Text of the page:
Sea World Tragedy
I’m sure most have you have heard by now, especially if you’re from or live in the Central/South Florida area, that a Sea World trainer named Dawn Brancheau died yesterday while in the middle of a show when a killer whale took a hold of her and killed her. This is actually not the first time this has happened. Not about animals attacking their trainers. We hear about that all the time. Remember what happened to Roy from Siegfried and Roy a few years ago? This was actually not the second, but the THIRD TRAINER THIS SAME WHALE HAS KILLED since 1991.
As always, it takes a horrible tragedy like this for people to spark the new debate, have searches on search engines go up 1000%, and for journalists and bloggers (yes I’m including myself in this) to remind everyone the obvious: wild animals (no matter how big or small) should not be forced to perform tricks for the sake of our amusement.
Now obviously this is a subject that has been debated for decades and I am certainly no one to provide expert opinion on anything regarding care for wild animals or whether or not zoos and aquariums with their simulated habitats are good or not for the animals, but regardless, let me tell you what I believe. I believe that whether or not you’re in favor for keeping animals in any kind of captivity, what happened to Dawn is tragic and my heart goes out to her friends and family. All living creatures including human beings, basically anything with a brain, (no matter how developed or brilliant; the killer whale is considered one of the smartest animals in the animal kingdom) have the ability to snap. And when you make a 12,000 pound animal perform mindless tricks and jumps that are outside what they would do in the wild three times a day nearly 365, it was only a matter of time.
I was in Miami Metro Zoo and the San Francisco Zoo last year and I saw hundreds of animals in simulated environments. I can’t tell you whether or not the animal is happy or whether it knows if it lives in an environment outside of their natural habitat or the wild, but at least the animal was just sitting there and not forced to do mindless tricks all day to loud applause and flash photography that can spook or aggravate the animal.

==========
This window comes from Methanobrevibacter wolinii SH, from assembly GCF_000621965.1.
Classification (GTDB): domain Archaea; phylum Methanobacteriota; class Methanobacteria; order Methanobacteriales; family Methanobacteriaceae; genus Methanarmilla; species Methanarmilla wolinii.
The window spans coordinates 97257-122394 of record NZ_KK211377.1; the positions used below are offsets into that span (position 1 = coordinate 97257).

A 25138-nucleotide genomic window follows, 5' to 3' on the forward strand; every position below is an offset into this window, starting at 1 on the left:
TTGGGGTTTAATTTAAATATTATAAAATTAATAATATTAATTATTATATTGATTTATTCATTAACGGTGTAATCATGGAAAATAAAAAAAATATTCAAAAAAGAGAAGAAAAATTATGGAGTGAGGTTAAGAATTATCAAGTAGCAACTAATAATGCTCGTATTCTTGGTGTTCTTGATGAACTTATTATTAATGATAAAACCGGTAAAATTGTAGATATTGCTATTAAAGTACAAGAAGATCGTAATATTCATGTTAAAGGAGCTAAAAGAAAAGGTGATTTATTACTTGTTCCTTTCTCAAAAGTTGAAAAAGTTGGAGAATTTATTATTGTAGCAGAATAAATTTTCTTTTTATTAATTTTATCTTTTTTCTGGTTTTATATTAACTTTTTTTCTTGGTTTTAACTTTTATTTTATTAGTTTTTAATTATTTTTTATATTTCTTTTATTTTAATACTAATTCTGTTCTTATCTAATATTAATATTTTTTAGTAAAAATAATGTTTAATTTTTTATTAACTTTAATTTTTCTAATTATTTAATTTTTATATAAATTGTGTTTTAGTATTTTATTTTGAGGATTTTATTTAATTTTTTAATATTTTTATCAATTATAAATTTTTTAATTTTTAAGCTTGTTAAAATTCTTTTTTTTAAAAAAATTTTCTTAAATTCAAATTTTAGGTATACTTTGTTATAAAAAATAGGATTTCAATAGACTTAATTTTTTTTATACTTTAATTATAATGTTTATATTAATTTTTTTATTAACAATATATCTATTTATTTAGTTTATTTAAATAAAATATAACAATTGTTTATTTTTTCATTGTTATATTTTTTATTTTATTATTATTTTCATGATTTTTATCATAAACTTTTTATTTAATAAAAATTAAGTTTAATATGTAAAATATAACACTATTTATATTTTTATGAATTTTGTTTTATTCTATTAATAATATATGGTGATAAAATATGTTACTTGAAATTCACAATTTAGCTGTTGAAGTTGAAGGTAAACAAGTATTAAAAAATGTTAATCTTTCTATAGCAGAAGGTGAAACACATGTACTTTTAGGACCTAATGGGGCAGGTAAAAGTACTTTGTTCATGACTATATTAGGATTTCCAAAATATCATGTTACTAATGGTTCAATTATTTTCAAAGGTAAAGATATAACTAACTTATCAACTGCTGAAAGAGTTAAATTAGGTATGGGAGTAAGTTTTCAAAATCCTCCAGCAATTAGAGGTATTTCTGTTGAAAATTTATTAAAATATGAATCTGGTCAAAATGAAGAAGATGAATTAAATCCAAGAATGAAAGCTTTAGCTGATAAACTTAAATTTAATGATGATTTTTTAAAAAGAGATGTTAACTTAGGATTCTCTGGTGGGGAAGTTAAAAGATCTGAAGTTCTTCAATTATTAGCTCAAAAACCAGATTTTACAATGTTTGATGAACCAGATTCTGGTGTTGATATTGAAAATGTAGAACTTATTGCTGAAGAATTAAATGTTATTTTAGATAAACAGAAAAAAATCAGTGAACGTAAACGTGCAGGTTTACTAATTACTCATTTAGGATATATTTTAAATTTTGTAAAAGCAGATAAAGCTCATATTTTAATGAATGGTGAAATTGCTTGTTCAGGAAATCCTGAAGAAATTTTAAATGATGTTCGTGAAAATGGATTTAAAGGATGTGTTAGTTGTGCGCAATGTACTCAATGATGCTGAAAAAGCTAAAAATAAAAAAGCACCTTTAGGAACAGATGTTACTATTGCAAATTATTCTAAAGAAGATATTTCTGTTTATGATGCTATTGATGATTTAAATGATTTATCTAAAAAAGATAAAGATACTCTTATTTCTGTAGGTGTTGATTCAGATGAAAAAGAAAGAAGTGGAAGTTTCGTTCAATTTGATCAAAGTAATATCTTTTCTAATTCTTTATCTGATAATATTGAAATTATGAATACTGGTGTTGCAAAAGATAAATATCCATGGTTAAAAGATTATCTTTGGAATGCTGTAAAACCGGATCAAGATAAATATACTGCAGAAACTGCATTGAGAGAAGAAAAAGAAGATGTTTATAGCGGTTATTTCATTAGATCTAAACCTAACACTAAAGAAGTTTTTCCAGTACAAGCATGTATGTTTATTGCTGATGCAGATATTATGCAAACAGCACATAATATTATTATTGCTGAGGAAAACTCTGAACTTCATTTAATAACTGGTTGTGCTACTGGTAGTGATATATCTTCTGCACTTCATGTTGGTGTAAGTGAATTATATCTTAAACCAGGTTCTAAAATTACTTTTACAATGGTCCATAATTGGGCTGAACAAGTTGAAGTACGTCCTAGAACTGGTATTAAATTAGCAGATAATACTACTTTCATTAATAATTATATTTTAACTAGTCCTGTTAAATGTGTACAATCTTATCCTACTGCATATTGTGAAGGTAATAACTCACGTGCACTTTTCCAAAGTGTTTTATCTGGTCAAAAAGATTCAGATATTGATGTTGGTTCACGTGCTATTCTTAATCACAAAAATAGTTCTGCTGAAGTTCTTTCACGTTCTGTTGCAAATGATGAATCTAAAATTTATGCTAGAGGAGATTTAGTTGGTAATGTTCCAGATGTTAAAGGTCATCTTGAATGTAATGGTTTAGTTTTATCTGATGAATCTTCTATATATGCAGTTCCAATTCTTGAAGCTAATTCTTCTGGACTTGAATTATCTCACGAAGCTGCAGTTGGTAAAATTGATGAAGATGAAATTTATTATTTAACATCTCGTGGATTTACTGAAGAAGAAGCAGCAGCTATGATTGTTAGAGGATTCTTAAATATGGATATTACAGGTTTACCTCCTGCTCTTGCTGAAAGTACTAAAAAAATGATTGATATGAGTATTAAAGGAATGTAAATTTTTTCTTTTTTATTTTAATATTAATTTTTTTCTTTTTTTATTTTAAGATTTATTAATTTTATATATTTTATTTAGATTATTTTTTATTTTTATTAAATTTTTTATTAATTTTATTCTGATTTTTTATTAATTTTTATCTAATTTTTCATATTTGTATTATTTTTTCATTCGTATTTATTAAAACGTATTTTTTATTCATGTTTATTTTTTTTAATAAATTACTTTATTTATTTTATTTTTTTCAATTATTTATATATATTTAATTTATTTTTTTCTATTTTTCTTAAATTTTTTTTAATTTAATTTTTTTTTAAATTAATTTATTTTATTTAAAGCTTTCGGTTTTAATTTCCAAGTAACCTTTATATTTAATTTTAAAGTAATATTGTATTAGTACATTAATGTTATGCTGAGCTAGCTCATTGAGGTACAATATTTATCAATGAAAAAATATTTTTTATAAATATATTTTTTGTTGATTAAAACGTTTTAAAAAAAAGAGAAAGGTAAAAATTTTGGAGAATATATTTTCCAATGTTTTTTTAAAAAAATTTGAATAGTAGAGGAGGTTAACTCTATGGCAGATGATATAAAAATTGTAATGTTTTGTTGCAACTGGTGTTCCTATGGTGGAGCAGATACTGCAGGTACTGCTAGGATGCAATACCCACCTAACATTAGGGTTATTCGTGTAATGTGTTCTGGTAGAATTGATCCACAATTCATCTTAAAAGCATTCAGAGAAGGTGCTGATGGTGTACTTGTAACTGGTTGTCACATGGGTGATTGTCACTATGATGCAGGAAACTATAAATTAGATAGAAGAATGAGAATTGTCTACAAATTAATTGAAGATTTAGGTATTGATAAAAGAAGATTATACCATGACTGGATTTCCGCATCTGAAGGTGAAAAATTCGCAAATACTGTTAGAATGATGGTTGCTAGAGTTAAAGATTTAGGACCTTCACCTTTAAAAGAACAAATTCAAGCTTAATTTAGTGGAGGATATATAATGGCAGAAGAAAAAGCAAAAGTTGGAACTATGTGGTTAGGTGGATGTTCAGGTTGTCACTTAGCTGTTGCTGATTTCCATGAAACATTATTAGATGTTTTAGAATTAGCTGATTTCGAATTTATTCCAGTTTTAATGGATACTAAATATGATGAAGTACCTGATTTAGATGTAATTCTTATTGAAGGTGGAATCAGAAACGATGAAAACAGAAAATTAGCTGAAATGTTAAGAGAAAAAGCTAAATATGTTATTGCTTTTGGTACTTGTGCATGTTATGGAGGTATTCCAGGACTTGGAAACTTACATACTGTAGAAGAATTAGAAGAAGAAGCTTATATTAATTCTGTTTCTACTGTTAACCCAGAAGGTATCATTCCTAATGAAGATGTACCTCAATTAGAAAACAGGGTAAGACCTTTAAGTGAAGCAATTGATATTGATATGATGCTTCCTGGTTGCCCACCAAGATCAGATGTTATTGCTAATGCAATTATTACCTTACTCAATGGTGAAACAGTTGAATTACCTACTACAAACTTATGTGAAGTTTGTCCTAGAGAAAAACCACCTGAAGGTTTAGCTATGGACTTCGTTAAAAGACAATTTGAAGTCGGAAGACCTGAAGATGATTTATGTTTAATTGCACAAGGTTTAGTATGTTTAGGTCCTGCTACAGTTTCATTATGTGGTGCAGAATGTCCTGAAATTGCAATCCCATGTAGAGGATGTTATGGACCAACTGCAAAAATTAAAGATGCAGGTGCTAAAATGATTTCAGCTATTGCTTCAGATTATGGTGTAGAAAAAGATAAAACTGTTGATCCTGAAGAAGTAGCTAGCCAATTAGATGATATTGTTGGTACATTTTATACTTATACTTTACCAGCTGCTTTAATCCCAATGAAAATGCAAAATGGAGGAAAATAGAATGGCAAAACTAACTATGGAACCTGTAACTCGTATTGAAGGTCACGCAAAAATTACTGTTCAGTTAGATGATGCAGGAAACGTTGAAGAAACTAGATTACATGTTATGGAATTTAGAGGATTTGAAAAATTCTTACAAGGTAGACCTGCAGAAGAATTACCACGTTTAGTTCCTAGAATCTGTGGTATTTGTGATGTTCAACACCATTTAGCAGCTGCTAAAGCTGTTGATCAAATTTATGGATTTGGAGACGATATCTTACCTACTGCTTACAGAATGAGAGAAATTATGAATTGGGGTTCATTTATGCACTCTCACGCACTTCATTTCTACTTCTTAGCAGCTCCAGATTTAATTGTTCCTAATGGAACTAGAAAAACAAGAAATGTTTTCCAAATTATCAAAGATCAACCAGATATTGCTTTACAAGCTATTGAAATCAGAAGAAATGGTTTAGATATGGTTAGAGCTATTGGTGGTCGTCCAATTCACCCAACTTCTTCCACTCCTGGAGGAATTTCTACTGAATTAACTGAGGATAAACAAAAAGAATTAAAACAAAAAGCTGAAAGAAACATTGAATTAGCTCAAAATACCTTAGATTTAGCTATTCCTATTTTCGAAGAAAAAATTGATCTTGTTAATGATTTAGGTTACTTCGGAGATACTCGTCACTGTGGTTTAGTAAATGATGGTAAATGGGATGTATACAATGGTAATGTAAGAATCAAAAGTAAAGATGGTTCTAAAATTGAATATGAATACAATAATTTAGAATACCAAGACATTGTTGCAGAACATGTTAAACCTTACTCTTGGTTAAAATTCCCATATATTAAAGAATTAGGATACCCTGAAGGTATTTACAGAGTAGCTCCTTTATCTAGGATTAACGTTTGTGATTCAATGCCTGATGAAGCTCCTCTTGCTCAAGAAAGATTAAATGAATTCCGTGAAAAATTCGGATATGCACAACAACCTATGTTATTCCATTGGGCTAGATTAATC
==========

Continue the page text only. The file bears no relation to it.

Animal rights activists and zoologists have debated greatly over whether or not an animal can survive in the wild after it’s placed in (or even born into) captivity. In the movie Free Willy, this really happened. They attempted to rehabilitate the animal and release it back into the wild and tragically it didn’t survive. I think Safari explorers (not poachers or hunters) are some of the craziest and most amazing people in the world. These people travel around the world to study animals in their own habitat and environment to gather information that you can never obtain no matter how many years you have an animal in captivity or how realistic the simulated environment is.
As to whether or not it’s acceptable to have wild animals in captivity, I can see just as I’m writing this, it’s a slippery slope to conquer and debate. I can’t even think up a concrete conclusion to the matter. I’ll leave that to the experts.